Bourgueil and Saint-Nicolas-de-Bourgueil, both renowned appellations in the Loire Valley, are celebrated for their expressive red wines made predominantly from the Cabernet Franc grape variety. The region's unique terroir, which includes diverse soil types and a temperate climate, contributes to the distinct character and style of these wines. Here, we will explore the key factors that influence the wine style, quality, and price of Bourgueil and Saint-Nicolas-de-Bourgueil Cabernet Franc and briefly touch upon the similarities with wines from the neighboring appellations of Chinon and Saumur-Champigny.
Climate and Weather:
Both Bourgueil and Saint-Nicolas-de-Bourgueil have a temperate, continental climate with a strong Atlantic influence. The region experiences cool winters, warm summers, and moderate rainfall, which contributes to the balanced ripening of Cabernet Franc grapes. The climate allows the grape to retain its acidity and develop vibrant fruit flavors while avoiding excessive ripeness.
Soils, Slope, and Aspect:
The diverse soils of Bourgueil and Saint-Nicolas-de-Bourgueil can be broadly categorized into two main types that directly impact wine quality:
1. Gravel and sandy alluvial soils on the riverbanks and plains – These soils promote good drainage and offer moderate fertility, leading to wines with lighter body, delicate fruit flavors, and softer tannins. Wines from these soils are often approachable earlier and are typically consumed young.
2. Tuffeau limestone and clay-based soils on slopes and plateaus – The limestone-rich soils on the slopes provide excellent drainage and a unique mineral character to the wines. Wines produced from these soils exhibit greater structure, complexity, and age-worthiness.
Grape Variety and Key Characteristics:
Cabernet Franc is the dominant grape variety in both Bourgueil and Saint-Nicolas-de-Bourgueil, known for its thin skins, early budding, and mid-to-late ripening. The grape typically yields medium-bodied wines with moderate tannins, vibrant red fruit flavors, and a characteristic herbal or green bell pepper note. The region's climate and terroir greatly influence the expression of Cabernet Franc, allowing for a range of styles from fresh and fruity to more structured and age-worthy. In both appellations, up to 10% of Cabernet Sauvignon is allowed in the blend.
In both Bourgueil and Saint-Nicolas-de-Bourgueil, viticulture practices such as canopy management, green harvesting, and careful yield control are essential to ensure the optimal ripening of Cabernet Franc. These practices help to manage the grape's natural vigor and to balance fruit concentration with acidity and tannin structure.
Vinification Practices and AOC Requirements:
Winemakers in Bourgueil and Saint-Nicolas-de-Bourgueil generally use temperature-controlled fermentation to preserve fruit character and employ gentle extraction techniques to manage tannins. The wines are often aged in a combination of stainless steel, cement, or oak vessels, depending on the desired style and complexity. In both appellations, regulations require a minimum alcohol level of 10.5% for red wines.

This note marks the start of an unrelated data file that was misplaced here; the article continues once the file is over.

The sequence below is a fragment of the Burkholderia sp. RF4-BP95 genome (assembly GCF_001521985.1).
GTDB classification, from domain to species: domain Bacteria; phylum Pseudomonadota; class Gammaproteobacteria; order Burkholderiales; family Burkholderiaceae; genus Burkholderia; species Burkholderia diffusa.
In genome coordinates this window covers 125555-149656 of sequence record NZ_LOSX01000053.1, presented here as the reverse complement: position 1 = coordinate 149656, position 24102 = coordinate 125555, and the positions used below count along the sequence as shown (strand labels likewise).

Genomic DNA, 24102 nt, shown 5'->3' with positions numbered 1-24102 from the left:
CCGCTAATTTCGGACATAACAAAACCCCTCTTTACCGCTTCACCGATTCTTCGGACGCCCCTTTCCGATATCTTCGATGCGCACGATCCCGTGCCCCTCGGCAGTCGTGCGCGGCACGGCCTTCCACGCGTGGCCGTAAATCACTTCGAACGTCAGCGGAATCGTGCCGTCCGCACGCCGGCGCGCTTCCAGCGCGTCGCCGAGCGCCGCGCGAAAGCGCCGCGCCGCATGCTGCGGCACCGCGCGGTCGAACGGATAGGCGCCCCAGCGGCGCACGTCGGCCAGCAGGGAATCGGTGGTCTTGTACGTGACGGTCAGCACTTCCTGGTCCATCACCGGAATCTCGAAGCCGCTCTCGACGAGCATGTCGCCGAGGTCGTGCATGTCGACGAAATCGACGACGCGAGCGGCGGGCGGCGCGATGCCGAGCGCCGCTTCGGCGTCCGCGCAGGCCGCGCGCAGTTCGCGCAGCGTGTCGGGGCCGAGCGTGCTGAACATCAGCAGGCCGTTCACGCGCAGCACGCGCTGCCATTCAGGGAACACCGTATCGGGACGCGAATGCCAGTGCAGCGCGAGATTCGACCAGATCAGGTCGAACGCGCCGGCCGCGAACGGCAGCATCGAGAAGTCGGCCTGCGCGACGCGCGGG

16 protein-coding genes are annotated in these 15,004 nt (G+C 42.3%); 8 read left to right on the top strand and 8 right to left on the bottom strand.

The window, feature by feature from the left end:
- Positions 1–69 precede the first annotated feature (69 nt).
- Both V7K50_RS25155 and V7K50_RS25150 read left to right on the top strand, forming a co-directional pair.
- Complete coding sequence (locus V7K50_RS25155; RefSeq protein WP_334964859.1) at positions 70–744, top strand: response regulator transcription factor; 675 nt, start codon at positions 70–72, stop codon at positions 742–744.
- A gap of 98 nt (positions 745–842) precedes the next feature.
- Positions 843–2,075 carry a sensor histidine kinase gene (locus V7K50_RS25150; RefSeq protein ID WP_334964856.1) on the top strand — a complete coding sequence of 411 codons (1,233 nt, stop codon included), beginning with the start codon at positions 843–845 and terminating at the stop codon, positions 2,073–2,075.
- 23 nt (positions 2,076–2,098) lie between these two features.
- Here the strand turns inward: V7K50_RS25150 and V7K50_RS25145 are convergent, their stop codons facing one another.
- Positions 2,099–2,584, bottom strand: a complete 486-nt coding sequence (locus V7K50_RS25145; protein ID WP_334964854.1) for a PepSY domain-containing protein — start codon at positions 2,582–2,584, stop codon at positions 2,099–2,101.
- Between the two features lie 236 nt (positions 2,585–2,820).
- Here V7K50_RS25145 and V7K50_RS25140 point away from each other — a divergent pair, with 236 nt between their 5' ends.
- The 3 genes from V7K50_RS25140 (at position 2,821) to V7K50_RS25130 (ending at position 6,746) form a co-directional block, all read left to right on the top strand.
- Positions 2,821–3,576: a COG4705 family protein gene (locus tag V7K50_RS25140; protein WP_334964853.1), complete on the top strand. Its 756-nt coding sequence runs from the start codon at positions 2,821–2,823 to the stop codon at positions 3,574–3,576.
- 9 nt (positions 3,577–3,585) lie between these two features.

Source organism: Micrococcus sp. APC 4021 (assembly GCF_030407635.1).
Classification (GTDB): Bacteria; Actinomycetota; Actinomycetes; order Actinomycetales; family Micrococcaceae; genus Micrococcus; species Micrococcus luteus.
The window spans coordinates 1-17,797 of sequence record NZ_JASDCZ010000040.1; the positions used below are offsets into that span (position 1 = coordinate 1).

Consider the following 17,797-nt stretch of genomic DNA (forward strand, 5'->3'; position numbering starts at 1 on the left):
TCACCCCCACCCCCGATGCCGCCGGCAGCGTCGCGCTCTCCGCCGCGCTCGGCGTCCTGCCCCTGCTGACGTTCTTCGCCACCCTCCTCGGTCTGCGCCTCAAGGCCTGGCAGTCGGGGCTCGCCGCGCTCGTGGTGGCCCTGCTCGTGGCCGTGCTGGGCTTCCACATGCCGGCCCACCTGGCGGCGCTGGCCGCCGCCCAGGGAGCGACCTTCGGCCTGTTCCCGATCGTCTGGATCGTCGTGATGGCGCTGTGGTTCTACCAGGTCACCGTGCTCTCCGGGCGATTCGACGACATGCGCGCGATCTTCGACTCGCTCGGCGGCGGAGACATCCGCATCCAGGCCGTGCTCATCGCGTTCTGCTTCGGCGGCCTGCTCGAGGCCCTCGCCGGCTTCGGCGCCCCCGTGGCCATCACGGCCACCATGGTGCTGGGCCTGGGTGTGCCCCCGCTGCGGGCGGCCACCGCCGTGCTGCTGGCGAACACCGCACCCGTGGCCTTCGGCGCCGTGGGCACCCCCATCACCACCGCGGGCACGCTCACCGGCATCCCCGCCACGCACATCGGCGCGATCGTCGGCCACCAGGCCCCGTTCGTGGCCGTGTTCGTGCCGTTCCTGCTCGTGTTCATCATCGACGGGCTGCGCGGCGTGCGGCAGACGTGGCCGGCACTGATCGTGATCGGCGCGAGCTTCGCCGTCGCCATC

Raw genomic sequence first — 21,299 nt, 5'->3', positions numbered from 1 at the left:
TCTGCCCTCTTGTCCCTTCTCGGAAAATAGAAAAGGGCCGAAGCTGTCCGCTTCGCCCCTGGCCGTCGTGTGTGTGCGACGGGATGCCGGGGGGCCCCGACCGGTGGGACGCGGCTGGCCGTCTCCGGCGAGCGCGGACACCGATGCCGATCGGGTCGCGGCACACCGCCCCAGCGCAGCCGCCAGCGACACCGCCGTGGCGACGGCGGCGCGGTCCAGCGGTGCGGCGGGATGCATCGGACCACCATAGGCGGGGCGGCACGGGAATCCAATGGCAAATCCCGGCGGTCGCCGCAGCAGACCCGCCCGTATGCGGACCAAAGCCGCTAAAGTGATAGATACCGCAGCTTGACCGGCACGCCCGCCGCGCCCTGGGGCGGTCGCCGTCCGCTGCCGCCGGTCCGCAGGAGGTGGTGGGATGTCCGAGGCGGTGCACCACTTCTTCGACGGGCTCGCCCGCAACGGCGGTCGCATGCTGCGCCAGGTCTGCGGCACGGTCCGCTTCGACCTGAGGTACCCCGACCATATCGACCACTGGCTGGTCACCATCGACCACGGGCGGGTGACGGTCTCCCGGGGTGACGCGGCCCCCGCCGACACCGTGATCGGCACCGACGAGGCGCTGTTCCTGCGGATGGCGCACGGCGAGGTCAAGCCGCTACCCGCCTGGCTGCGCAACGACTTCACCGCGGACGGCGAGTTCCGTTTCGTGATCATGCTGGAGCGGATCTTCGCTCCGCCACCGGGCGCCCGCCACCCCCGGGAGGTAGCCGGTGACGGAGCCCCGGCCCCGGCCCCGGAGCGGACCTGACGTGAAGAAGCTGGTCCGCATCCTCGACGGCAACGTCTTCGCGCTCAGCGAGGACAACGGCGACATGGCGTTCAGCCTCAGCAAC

Similar Wines in Chinon and Saumur-Champigny:
Cabernet Franc-based wines from the neighboring appellations of Chinon and Saumur-Champigny share some similarities with those from Bourgueil and Saint-Nicolas-de-Bourgueil. All exhibit bright fruit flavors, moderate tannins, and a characteristic herbal note. However, Chinon wines tend to exhibit a slightly more pronounced mineral character due to the different soil compositions found in the Chinon region, while Saint-Nicolas-de-Bour
Tasting Note: Saint-Nicolas-de-Bourgueil, Vignoble de la Jarnoterie
The Vignoble de la Jarnoterie St. Nicolas exhibits a medium ruby color with youthful purple hues, showing good concentration and a clear, bright appearance.
On the nose, this wine is pronounced, displaying primary aromas of ripe red cherries, raspberries, and blackcurrants, alongside secondary characteristics of green bell pepper, fresh herbs, and a subtle hint of earthiness. The tertiary notes reveal a touch of cedar and sweet spice, likely from oak aging.
On the palate, this wine is dry with medium-plus acidity, medium body, and medium, well-integrated tannins. The wine has medium alcohol The flavors are consistent with the nose, showcasing ripe red and black fruit, green bell pepper, and herbaceous notes, complemented by an underlying minerality and a touch of oak-derived sweet spice.
The wine has a medium-plus finish, with the vibrant fruit flavors and refreshing acidity lingering on the palate.
Overall, this Vignoble de la Jarnoterie is a very good example of Cabernet Franc from the Loire Valley. The pronounced intensity on the nose and palate express clear and precise aromas and flavors that spring from the glass. There is a nice balance between its just ripe fruit, well-integrated tannins, and refreshing acidity. The wine is lighter in style and typical of a wine of this region expressing high quality fruit at controlled yields for an expression of freshness and quality. The complexity, while not overly complex, offers nice green notes and subtle oak flavors that elevate this wine. The flavors remain clear and precise but the finish falls away just short of long, keeping this wine from a higher quality rating.